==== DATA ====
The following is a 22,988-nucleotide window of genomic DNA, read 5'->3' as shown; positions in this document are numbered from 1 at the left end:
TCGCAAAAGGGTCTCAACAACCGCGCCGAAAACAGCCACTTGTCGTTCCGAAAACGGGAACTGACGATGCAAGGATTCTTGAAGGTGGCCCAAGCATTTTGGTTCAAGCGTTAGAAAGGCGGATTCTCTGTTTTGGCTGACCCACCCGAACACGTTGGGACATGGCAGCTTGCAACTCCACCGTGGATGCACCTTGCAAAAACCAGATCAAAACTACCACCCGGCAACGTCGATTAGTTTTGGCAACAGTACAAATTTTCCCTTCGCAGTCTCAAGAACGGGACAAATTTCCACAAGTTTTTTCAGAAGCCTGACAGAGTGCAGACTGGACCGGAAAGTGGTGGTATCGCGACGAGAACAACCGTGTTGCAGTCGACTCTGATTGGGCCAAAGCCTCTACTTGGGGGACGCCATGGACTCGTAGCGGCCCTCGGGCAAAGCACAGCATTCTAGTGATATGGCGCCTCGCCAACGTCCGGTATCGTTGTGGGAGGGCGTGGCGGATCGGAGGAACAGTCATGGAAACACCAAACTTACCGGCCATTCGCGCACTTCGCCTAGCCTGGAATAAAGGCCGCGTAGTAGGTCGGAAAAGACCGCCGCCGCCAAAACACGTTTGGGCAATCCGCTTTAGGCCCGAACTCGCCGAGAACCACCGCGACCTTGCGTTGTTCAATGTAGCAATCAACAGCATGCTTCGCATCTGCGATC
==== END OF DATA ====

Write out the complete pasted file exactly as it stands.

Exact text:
The following is a 22,988-nucleotide window of genomic DNA, read 5'->3' as shown; positions in this document are numbered from 1 at the left end:
TCGCAAAAGGGTCTCAACAACCGCGCCGAAAACAGCCACTTGTCGTTCCGAAAACGGGAACTGACGATGCAAGGATTCTTGAAGGTGGCCCAAGCATTTTGGTTCAAGCGTTAGAAAGGCGGATTCTCTGTTTTGGCTGACCCACCCGAACACGTTGGGACATGGCAGCTTGCAACTCCACCGTGGATGCACCTTGCAAAAACCAGATCAAAACTACCACCCGGCAACGTCGATTAGTTTTGGCAACAGTACAAATTTTCCCTTCGCAGTCTCAAGAACGGGACAAATTTCCACAAGTTTTTTCAGAAGCCTGACAGAGTGCAGACTGGACCGGAAAGTGGTGGTATCGCGACGAGAACAACCGTGTTGCAGTCGACTCTGATTGGGCCAAAGCCTCTACTTGGGGGACGCCATGGACTCGTAGCGGCCCTCGGGCAAAGCACAGCATTCTAGTGATATGGCGCCTCGCCAACGTCCGGTATCGTTGTGGGAGGGCGTGGCGGATCGGAGGAACAGTCATGGAAACACCAAACTTACCGGCCATTCGCGCACTTCGCCTAGCCTGGAATAAAGGCCGCGTAGTAGGTCGGAAAAGACCGCCGCCGCCAAAACACGTTTGGGCAATCCGCTTTAGGCCCGAACTCGCCGAGAACCACCGCGACCTTGCGTTGTTCAATGTAGCAATCAACAGCATGCTTCGCATCTGCGATC